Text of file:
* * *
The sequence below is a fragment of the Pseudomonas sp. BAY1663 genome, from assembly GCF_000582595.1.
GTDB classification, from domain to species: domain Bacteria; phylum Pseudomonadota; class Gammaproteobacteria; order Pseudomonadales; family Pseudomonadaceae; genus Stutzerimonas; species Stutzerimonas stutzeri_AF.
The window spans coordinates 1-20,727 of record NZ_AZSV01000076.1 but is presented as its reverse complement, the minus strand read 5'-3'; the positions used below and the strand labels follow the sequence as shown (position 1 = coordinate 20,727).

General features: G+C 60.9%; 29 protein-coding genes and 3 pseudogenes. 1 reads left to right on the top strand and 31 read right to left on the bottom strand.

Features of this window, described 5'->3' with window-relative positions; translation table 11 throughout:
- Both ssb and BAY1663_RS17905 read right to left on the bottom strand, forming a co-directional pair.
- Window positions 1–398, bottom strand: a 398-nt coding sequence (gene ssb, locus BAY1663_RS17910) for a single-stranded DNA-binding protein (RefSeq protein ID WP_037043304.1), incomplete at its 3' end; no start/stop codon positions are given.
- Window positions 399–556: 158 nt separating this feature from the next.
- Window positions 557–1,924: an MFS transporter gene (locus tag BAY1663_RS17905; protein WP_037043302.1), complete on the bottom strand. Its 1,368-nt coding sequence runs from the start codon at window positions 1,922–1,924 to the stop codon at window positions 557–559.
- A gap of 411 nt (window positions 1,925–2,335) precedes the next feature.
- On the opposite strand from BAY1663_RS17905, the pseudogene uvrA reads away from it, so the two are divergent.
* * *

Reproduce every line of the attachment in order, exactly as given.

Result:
The sequence below is a fragment of the Pseudomonas sp. BAY1663 genome, from assembly GCF_000582595.1.
GTDB classification, from domain to species: domain Bacteria; phylum Pseudomonadota; class Gammaproteobacteria; order Pseudomonadales; family Pseudomonadaceae; genus Stutzerimonas; species Stutzerimonas stutzeri_AF.
The window spans coordinates 1-20,727 of record NZ_AZSV01000076.1 but is presented as its reverse complement, the minus strand read 5'-3'; the positions used below and the strand labels follow the sequence as shown (position 1 = coordinate 20,727).

General features: G+C 60.9%; 29 protein-coding genes and 3 pseudogenes. 1 reads left to right on the top strand and 31 read right to left on the bottom strand.

Features of this window, described 5'->3' with window-relative positions; translation table 11 throughout:
- Both ssb and BAY1663_RS17905 read right to left on the bottom strand, forming a co-directional pair.
- Window positions 1–398, bottom strand: a 398-nt coding sequence (gene ssb, locus BAY1663_RS17910) for a single-stranded DNA-binding protein (RefSeq protein ID WP_037043304.1), incomplete at its 3' end; no start/stop codon positions are given.
- Window positions 399–556: 158 nt separating this feature from the next.
- Window positions 557–1,924: an MFS transporter gene (locus tag BAY1663_RS17905; protein WP_037043302.1), complete on the bottom strand. Its 1,368-nt coding sequence runs from the start codon at window positions 1,922–1,924 to the stop codon at window positions 557–559.
- A gap of 411 nt (window positions 1,925–2,335) precedes the next feature.
- On the opposite strand from BAY1663_RS17905, the pseudogene uvrA reads away from it, so the two are divergent.